When I think back on the recent years around this time, the Holidays are full of good memories. On the flip side, those memories are somewhat overshadowed due to the fact that I was distracted and in my head at certain points throughout. This was a pattern for me.
In my twenties it was food. My unhealthy relationship with it and my obsession with controlling what I put in my mouth, often inhibited me from truly enjoying the fullness of the season. Clearly food plays a big role in celebrating and most people associate it with relaxing, taking a break and being on vacation. This was a difficult thing to reconcile within my own head and often I ended up frustrated, overwhelmed and unhappy. Clearly that was not the best way to spend the Holiday season. In my head and disconnected from the people right in front of me.
Eventually I was able to move forward, and heal my relationship with food and my body (more on that in a future post). However, when I became a mom there was a whole new challenge. Unrealistic expectations. I had dreamed about what the season would look like when I had kids. How we would celebrate and what traditions we would start. I was and still am big on traditions! I envisioned presents upon presents under the tree, and the look on my kids’ faces on Christmas morning.
Immediately I began “should-ing” all over the place. I should decorate the house perfectly, we should make a bazillion cookies for the neighbors, they should have hundreds of presents to open etc…the list went on and on. I’m sure you can guess the result of this mindset. I was a tired, stressed out and frustrated mama when my plans didn’t work out according to my design.
These examples are a bit on the dramatic side, but not entirely untrue. Just a few ways in which I was focusing on things that ultimately didn’t matter in the grand scheme of things. Not to diminish the joy of a great meal or cookie making, but I think it is important to take a step back from the Holiday chatter and decide for ourselves and our family what is truly important. What do you value most during this time of year.
When we are clear on the important things, we can then design the weeks and every day to reflect those values. In order to get clear on your values, take some time to journal and think about what your ideal Holiday season would look like. The more clear we are on our expectations, and the more aligned they are with our values the more likely these visions are to become our reality. Start by asking yourself the following questions.
On January 1 how do I want to feel- physically, mentally and emotionally?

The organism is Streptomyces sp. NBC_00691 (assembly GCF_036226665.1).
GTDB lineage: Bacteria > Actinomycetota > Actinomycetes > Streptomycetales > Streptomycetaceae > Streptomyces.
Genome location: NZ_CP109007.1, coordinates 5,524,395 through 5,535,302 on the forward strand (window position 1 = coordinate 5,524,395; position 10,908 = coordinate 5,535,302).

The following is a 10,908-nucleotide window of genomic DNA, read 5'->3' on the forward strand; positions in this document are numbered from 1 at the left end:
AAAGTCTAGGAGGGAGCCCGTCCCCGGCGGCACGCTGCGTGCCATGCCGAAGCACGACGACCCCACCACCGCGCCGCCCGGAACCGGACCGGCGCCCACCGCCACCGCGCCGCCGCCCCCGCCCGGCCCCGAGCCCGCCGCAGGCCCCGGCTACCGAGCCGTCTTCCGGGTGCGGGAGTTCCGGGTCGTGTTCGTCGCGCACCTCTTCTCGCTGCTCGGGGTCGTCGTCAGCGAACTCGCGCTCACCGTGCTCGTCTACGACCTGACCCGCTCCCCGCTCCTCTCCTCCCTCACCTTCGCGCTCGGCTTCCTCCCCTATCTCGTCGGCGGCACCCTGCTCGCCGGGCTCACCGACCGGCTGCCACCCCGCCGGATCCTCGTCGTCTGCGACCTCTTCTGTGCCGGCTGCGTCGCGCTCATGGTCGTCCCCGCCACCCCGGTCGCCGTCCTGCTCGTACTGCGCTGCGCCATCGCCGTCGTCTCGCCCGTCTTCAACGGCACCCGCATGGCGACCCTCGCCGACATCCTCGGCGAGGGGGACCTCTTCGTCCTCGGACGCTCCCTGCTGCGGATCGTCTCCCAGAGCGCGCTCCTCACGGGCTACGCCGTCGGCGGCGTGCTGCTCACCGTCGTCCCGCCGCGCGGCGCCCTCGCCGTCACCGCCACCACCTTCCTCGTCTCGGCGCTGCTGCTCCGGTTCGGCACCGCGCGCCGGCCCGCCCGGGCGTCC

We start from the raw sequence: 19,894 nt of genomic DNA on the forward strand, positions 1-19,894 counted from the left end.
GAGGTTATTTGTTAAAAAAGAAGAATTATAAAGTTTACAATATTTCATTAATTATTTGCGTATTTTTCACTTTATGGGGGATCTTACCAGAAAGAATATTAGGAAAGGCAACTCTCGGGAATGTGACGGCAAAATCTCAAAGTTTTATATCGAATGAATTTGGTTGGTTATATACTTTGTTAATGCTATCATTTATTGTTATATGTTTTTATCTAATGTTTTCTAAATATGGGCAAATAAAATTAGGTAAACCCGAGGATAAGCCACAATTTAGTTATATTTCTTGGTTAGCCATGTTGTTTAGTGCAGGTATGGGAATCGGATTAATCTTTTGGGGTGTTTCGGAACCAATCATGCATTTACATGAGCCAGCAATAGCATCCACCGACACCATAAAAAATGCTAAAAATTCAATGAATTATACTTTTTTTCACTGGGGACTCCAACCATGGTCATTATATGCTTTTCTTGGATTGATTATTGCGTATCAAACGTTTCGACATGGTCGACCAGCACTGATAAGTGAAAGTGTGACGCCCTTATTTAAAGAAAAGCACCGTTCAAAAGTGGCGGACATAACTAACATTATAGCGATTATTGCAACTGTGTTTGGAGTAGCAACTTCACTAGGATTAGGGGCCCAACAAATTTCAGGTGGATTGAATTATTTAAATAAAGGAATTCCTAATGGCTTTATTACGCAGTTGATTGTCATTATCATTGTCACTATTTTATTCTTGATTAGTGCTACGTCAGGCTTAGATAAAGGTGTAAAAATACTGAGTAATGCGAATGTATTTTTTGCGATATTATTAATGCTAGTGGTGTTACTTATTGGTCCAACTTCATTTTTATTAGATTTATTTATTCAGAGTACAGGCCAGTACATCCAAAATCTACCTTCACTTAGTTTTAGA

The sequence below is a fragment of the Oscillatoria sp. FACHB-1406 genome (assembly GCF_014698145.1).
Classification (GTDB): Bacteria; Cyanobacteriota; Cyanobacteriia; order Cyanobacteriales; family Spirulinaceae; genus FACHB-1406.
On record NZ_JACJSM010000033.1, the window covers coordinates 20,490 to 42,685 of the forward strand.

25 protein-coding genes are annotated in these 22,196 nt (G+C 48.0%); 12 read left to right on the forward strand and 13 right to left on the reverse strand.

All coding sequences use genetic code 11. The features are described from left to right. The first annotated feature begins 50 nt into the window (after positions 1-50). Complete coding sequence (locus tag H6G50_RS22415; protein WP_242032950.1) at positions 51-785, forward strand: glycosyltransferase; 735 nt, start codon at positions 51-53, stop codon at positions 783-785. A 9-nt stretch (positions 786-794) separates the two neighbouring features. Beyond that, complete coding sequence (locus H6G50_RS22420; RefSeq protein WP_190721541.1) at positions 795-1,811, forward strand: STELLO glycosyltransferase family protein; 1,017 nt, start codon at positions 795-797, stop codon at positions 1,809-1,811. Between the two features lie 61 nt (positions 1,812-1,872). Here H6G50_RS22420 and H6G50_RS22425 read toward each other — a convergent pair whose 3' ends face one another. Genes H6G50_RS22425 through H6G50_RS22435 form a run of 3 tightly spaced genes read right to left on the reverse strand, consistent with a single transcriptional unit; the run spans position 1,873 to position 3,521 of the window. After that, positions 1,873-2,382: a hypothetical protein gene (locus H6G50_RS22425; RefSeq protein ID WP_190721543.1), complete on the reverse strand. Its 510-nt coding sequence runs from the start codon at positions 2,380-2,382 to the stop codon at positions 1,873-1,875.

What are 1-2 small actions or habits I can cultivate to move me in the direction of how I want to feel?
What are 1-2 unrealistic or unnecessary expectations I have of myself during this time, which I don’t truly want to do?
What are the activities that I am looking forward to experiencing the most?
When and how will I carve out time to nourish myself, to reconnect, and fill my cup?
In a few years’ time when I look back on this season, what do I want to say about it and how do I want to feel?
From here, you have a strong starting point to create your very intentional Holiday. This will look different and mean something different to everyone. That is why looking within and asking yourself the above questions is so important. It doesn’t work to scroll instagram or Facebook and try to recreate other people’s version of an ideal season.
Look at it as a fun challenge. How can you design your own personal best Holiday season yet! Be specific with as many details as possible. Who are you surrounded by, what are you doing, how do you feel?
Notice a pattern? Thinking about how you want to feel is so important. This is a recurring theme and an extremely helpful guiding question to ask even beyond the Holidays.
There are so many instances when I feel off track or confused about the next right step. When I simply pull the lens back and ask, How do I want to feel, then match that up to the actions I can take, for the most part that is enough for me to make the choice that is right for me.
Whether its eating that huge bowl of pasta or staying up late, sometimes it’s worth it and sometimes it’s not, but I get to decide and make a fully conscious choice.
You have the power to edit out certain things that are not adding to your vision and the power to choose more aligned actions that help you to live in harmony with your values and your idea of an enjoyable season.
Like I shared at the beginning, it can be helpful to identify some pain points that might come up for you. Overall, the way I see it, the goal is to clear out any distractions, things that don’t add value to our experience or take us out of the present moment. This in and of itself is a journey and can be process, but well worth the work. On the other side, you will be able to have a clear mind and heart in order to be where your feet are and fully enjoy all the little moments that add up to your life and this special season.
When you are clear on your vision as well as potential roadblocks to achieving that vision, you are on the path to an intentional, meaningful and memorable few weeks.